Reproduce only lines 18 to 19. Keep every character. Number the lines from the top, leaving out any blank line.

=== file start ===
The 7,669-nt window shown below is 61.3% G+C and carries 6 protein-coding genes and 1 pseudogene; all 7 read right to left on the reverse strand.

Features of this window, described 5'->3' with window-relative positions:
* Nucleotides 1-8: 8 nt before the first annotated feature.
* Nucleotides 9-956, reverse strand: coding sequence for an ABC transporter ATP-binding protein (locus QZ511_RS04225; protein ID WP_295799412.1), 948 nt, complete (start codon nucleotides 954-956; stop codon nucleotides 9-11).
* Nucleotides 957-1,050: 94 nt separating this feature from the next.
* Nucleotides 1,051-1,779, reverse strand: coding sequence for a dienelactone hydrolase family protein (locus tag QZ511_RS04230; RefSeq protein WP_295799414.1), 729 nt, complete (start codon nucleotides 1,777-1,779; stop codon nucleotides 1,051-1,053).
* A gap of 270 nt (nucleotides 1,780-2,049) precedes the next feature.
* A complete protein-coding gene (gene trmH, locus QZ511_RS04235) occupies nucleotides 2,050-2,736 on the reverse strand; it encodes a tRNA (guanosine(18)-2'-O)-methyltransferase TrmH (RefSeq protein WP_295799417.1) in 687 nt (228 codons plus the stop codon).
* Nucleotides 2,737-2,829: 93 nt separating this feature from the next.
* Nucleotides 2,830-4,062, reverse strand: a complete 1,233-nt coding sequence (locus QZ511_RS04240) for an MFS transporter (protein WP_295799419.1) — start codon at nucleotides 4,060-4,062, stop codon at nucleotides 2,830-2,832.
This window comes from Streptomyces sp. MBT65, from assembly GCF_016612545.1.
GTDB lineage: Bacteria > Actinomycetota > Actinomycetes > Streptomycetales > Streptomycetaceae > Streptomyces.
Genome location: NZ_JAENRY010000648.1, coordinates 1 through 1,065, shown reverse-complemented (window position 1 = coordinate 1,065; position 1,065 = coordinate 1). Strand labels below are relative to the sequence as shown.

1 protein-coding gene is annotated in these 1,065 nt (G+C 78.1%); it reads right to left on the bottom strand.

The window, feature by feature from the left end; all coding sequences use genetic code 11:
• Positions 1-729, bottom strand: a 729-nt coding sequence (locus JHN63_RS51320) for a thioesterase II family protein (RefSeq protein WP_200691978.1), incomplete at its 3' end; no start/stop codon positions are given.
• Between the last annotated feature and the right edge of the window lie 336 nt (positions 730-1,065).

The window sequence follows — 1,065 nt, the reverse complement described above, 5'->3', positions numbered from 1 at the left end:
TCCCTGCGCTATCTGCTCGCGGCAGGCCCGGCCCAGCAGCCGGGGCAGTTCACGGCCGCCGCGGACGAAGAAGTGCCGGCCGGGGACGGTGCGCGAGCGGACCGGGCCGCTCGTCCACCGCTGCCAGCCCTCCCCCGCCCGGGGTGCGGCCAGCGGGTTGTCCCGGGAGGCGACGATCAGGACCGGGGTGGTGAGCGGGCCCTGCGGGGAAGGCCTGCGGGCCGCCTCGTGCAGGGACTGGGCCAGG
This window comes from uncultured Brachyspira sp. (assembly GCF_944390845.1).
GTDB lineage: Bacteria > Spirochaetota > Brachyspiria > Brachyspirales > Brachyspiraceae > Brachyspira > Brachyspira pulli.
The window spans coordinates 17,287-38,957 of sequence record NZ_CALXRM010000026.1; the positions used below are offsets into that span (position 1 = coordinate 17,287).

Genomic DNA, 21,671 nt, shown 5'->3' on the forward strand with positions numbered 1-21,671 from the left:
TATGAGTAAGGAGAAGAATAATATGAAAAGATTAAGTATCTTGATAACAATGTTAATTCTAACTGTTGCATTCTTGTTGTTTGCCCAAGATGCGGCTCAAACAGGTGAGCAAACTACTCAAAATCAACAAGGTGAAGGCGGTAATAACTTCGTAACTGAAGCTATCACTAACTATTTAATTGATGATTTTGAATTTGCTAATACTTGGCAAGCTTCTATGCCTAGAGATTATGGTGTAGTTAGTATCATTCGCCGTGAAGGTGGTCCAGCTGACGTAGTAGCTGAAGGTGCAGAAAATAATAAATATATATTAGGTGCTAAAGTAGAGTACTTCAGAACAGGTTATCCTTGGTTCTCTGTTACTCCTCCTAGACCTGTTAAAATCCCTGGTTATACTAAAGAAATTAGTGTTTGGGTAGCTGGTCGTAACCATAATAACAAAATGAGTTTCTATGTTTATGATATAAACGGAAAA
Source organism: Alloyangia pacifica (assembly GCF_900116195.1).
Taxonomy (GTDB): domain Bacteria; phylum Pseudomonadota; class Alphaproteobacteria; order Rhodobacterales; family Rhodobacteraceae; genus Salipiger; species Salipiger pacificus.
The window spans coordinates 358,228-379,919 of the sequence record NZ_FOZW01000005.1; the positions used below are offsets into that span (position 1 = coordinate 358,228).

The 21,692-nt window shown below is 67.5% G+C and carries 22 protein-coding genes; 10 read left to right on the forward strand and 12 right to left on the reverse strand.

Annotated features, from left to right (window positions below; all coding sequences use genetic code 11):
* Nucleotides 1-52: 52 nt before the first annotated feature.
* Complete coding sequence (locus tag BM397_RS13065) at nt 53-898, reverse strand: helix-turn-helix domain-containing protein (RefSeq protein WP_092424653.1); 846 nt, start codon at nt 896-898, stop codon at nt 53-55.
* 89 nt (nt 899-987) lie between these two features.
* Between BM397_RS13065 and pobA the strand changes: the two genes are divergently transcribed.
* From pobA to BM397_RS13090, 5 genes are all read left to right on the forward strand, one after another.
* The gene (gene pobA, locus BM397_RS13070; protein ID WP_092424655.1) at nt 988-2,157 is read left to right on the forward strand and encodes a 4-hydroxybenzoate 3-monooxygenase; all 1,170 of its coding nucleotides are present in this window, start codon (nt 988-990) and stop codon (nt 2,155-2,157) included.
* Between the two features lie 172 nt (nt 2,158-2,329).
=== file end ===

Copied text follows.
The window sequence follows — 1,065 nt, the reverse complement described above, 5'->3', positions numbered from 1 at the left end:
TCCCTGCGCTATCTGCTCGCGGCAGGCCCGGCCCAGCAGCCGGGGCAGTTCACGGCCGCCGCGGACGAAGAAGTGCCGGCCGGGGACGGTGCGCGAGCGGACCGGGCCGCTCGTCCACCGCTGCCAGCCCTCCCCCGCCCGGGGTGCGGCCAGCGGGTTGTCCCGGGAGGCGACGATCAGGACCGGGGTGGTGAGCGGGCCCTGCGGGGAAGGCCTGCGGGCCGCCTCGTGCAGGGACTGGGCCAGG